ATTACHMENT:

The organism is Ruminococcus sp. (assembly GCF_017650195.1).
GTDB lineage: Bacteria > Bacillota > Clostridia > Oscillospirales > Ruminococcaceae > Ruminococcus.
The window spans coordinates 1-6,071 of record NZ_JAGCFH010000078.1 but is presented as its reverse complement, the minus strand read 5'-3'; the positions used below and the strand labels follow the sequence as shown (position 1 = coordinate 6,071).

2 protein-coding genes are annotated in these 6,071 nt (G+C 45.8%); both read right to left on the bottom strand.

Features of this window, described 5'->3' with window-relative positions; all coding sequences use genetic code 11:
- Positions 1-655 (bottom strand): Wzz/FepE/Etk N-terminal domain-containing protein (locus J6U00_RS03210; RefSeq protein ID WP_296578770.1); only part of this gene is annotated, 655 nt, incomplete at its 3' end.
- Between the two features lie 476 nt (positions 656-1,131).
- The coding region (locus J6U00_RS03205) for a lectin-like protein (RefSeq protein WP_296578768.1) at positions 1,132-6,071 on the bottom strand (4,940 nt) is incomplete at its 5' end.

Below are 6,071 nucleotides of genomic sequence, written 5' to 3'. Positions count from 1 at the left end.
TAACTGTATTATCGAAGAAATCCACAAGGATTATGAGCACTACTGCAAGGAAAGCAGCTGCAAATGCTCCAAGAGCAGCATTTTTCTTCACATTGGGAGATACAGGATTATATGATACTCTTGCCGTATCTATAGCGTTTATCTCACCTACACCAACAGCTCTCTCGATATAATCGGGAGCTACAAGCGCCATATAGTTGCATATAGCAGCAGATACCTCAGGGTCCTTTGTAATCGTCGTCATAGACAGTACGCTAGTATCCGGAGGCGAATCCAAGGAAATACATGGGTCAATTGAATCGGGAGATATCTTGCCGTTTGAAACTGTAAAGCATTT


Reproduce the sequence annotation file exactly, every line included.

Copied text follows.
The organism is Ruminococcus sp. (assembly GCF_017650195.1).
GTDB lineage: Bacteria > Bacillota > Clostridia > Oscillospirales > Ruminococcaceae > Ruminococcus.
The window spans coordinates 1-6,071 of record NZ_JAGCFH010000078.1 but is presented as its reverse complement, the minus strand read 5'-3'; the positions used below and the strand labels follow the sequence as shown (position 1 = coordinate 6,071).

2 protein-coding genes are annotated in these 6,071 nt (G+C 45.8%); both read right to left on the bottom strand.

Features of this window, described 5'->3' with window-relative positions; all coding sequences use genetic code 11:
- Positions 1-655 (bottom strand): Wzz/FepE/Etk N-terminal domain-containing protein (locus J6U00_RS03210; RefSeq protein ID WP_296578770.1); only part of this gene is annotated, 655 nt, incomplete at its 3' end.
- Between the two features lie 476 nt (positions 656-1,131).
- The coding region (locus J6U00_RS03205) for a lectin-like protein (RefSeq protein WP_296578768.1) at positions 1,132-6,071 on the bottom strand (4,940 nt) is incomplete at its 5' end.

Below are 6,071 nucleotides of genomic sequence, written 5' to 3'. Positions count from 1 at the left end.
TAACTGTATTATCGAAGAAATCCACAAGGATTATGAGCACTACTGCAAGGAAAGCAGCTGCAAATGCTCCAAGAGCAGCATTTTTCTTCACATTGGGAGATACAGGATTATATGATACTCTTGCCGTATCTATAGCGTTTATCTCACCTACACCAACAGCTCTCTCGATATAATCGGGAGCTACAAGCGCCATATAGTTGCATATAGCAGCAGATACCTCAGGGTCCTTTGTAATCGTCGTCATAGACAGTACGCTAGTATCCGGAGGCGAATCCAAGGAAATACATGGGTCAATTGAATCGGGAGATATCTTGCCGTTTGAAACTGTAAAGCATTT